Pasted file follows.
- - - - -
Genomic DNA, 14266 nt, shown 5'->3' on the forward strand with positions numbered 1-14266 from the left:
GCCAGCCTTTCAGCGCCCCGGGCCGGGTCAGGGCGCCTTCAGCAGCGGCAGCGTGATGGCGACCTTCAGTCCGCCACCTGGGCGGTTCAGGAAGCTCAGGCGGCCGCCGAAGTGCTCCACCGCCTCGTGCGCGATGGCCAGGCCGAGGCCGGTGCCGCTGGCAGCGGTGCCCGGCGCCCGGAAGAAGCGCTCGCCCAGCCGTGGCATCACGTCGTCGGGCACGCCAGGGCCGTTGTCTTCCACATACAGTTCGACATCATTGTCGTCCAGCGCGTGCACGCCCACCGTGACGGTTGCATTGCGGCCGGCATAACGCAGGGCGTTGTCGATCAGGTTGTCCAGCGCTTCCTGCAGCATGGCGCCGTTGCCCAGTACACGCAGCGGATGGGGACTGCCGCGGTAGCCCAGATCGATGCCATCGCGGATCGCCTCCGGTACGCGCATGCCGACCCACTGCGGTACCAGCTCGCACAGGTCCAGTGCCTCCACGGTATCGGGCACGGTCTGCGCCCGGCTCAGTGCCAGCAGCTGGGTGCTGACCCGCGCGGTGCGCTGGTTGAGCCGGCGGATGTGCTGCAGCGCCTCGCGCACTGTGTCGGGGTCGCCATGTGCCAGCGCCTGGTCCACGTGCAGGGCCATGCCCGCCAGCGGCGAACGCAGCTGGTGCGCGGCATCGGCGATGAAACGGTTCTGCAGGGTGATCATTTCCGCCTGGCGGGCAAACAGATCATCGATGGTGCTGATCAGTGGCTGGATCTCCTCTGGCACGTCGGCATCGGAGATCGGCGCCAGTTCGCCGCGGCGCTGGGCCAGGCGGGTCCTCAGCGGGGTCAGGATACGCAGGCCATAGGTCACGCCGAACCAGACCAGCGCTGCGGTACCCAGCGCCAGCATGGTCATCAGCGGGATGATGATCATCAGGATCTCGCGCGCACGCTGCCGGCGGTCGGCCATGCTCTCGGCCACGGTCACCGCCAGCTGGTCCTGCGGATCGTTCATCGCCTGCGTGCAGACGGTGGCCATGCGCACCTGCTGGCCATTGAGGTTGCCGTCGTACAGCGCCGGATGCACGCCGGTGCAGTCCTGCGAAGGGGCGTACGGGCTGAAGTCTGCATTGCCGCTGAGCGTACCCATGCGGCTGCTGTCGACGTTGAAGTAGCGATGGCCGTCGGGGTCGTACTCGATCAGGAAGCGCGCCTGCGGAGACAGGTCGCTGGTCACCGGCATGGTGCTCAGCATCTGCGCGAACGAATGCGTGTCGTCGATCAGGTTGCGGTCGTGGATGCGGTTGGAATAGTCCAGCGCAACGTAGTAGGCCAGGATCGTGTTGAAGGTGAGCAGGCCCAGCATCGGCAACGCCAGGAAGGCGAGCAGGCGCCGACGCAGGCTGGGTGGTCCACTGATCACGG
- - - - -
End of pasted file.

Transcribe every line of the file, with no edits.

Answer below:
Genomic DNA, 14266 nt, shown 5'->3' on the forward strand with positions numbered 1-14266 from the left:
GCCAGCCTTTCAGCGCCCCGGGCCGGGTCAGGGCGCCTTCAGCAGCGGCAGCGTGATGGCGACCTTCAGTCCGCCACCTGGGCGGTTCAGGAAGCTCAGGCGGCCGCCGAAGTGCTCCACCGCCTCGTGCGCGATGGCCAGGCCGAGGCCGGTGCCGCTGGCAGCGGTGCCCGGCGCCCGGAAGAAGCGCTCGCCCAGCCGTGGCATCACGTCGTCGGGCACGCCAGGGCCGTTGTCTTCCACATACAGTTCGACATCATTGTCGTCCAGCGCGTGCACGCCCACCGTGACGGTTGCATTGCGGCCGGCATAACGCAGGGCGTTGTCGATCAGGTTGTCCAGCGCTTCCTGCAGCATGGCGCCGTTGCCCAGTACACGCAGCGGATGGGGACTGCCGCGGTAGCCCAGATCGATGCCATCGCGGATCGCCTCCGGTACGCGCATGCCGACCCACTGCGGTACCAGCTCGCACAGGTCCAGTGCCTCCACGGTATCGGGCACGGTCTGCGCCCGGCTCAGTGCCAGCAGCTGGGTGCTGACCCGCGCGGTGCGCTGGTTGAGCCGGCGGATGTGCTGCAGCGCCTCGCGCACTGTGTCGGGGTCGCCATGTGCCAGCGCCTGGTCCACGTGCAGGGCCATGCCCGCCAGCGGCGAACGCAGCTGGTGCGCGGCATCGGCGATGAAACGGTTCTGCAGGGTGATCATTTCCGCCTGGCGGGCAAACAGATCATCGATGGTGCTGATCAGTGGCTGGATCTCCTCTGGCACGTCGGCATCGGAGATCGGCGCCAGTTCGCCGCGGCGCTGGGCCAGGCGGGTCCTCAGCGGGGTCAGGATACGCAGGCCATAGGTCACGCCGAACCAGACCAGCGCTGCGGTACCCAGCGCCAGCATGGTCATCAGCGGGATGATGATCATCAGGATCTCGCGCGCACGCTGCCGGCGGTCGGCCATGCTCTCGGCCACGGTCACCGCCAGCTGGTCCTGCGGATCGTTCATCGCCTGCGTGCAGACGGTGGCCATGCGCACCTGCTGGCCATTGAGGTTGCCGTCGTACAGCGCCGGATGCACGCCGGTGCAGTCCTGCGAAGGGGCGTACGGGCTGAAGTCTGCATTGCCGCTGAGCGTACCCATGCGGCTGCTGTCGACGTTGAAGTAGCGATGGCCGTCGGGGTCGTACTCGATCAGGAAGCGCGCCTGCGGAGACAGGTCGCTGGTCACCGGCATGGTGCTCAGCATCTGCGCGAACGAATGCGTGTCGTCGATCAGGTTGCGGTCGTGGATGCGGTTGGAATAGTCCAGCGCAACGTAGTAGGCCAGGATCGTGTTGAAGGTGAGCAGGCCCAGCATCGGCAACGCCAGGAAGGCGAGCAGGCGCCGACGCAGGCTGGGTGGTCCACTGATCACGG